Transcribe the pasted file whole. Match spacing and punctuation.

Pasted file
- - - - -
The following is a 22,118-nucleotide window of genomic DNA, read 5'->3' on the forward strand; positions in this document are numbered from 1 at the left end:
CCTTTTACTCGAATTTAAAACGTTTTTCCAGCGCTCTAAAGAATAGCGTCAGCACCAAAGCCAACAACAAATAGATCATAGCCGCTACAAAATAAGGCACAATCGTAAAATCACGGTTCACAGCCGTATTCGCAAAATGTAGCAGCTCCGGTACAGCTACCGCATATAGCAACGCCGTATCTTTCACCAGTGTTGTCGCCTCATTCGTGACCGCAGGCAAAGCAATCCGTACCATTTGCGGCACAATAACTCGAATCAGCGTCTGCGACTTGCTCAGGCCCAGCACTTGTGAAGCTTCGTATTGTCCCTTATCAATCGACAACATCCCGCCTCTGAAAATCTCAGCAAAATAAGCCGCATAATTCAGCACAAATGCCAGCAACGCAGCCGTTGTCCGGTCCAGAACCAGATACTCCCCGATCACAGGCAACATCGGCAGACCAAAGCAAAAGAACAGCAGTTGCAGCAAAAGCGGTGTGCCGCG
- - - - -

The following is a 22,118-nucleotide window of genomic DNA, read 5'->3' on the forward strand; positions in this document are numbered from 1 at the left end:
CCTTTTACTCGAATTTAAAACGTTTTTCCAGCGCTCTAAAGAATAGCGTCAGCACCAAAGCCAACAACAAATAGATCATAGCCGCTACAAAATAAGGCACAATCGTAAAATCACGGTTCACAGCCGTATTCGCAAAATGTAGCAGCTCCGGTACAGCTACCGCATATAGCAACGCCGTATCTTTCACCAGTGTTGTCGCCTCATTCGTGACCGCAGGCAAAGCAATCCGTACCATTTGCGGCACAATAACTCGAATCAGCGTCTGCGACTTGCTCAGGCCCAGCACTTGTGAAGCTTCGTATTGTCCCTTATCAATCGACAACATCCCGCCTCTGAAAATCTCAGCAAAATAAGCCGCATAATTCAGCACAAATGCCAGCAACGCAGCCGTTGTCCGGTCCAGAACCAGATACTCCCCGATCACAGGCAACATCGGCAGACCAAAGCAAAAGAACAGCAGTTGCAGCAAAAGCGGTGTGCCGCG